The medical plague continually appears in connection with burning fever, to which heat is added which putrefies in an unusual way. The movement of fever in the body coincides with the rapid, continuous and vehement advance of the plague in the city. Compared to the fever that affects people who are poisoned, because it is equally continuous and acute, but more malignant, it is called a poisonous disease, virus venenatum, on what virus refers to at least four actions comprised in the verbal root िवष् , vish, from which it derives and which trace the plague's itinerary: initially, to the action of spreading, as it spreads throughout the city; then that of going to see, because, spreading out, he visits everyone, making himself universally present; then, that of separating, since it is a presence that distances; finally, that of devouring, since it consumes men in a voracious way. the latin virus is the same as the Greek ijo√ß, which means dart, both from िवष, visa, poison. The poisoned dart, in turn, is linked to the local quality appellation िवषम, vishama, irregular, which designates an iniquitous and harsh place where there is difficulty, misery, difference, the modes of pestilential disease where it occurs. The airway through which this poison enters links the reach of the darts to the blows of the bodies, on which, having been hit, it acts dissimilarly, depending on the way in which it spreads through the small city of the body.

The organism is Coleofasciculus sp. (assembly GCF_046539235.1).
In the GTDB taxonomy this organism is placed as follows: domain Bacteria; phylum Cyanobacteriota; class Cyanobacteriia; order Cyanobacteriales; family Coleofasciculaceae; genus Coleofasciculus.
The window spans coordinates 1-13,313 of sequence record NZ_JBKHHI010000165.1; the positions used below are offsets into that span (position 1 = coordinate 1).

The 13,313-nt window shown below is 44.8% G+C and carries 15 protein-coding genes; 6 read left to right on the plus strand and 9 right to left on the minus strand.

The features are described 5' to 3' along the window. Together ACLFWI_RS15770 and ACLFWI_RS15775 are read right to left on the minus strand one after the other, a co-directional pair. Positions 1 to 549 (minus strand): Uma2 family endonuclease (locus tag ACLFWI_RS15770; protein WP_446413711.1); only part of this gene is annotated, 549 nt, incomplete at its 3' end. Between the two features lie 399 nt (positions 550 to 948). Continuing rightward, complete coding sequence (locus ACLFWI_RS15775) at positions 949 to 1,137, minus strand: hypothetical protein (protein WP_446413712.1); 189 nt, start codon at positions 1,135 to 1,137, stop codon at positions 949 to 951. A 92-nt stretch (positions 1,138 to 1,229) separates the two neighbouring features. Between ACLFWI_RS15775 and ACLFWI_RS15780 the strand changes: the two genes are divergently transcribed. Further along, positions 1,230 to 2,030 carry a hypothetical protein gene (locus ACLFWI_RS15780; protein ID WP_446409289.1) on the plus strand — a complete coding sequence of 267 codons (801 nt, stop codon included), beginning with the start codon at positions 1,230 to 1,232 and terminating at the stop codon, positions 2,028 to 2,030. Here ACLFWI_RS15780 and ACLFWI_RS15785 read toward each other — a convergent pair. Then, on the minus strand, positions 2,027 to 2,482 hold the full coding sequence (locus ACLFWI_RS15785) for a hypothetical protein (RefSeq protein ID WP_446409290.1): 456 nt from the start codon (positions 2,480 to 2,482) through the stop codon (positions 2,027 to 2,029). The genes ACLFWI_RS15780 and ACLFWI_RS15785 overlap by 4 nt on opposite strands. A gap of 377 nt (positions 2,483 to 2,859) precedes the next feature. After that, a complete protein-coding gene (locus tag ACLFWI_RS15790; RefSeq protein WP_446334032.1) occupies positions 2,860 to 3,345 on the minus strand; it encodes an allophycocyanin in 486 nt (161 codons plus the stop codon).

in your libel of plague, published posthumously in 1572, the same medical doctor says that the plague is a mode of epidemic: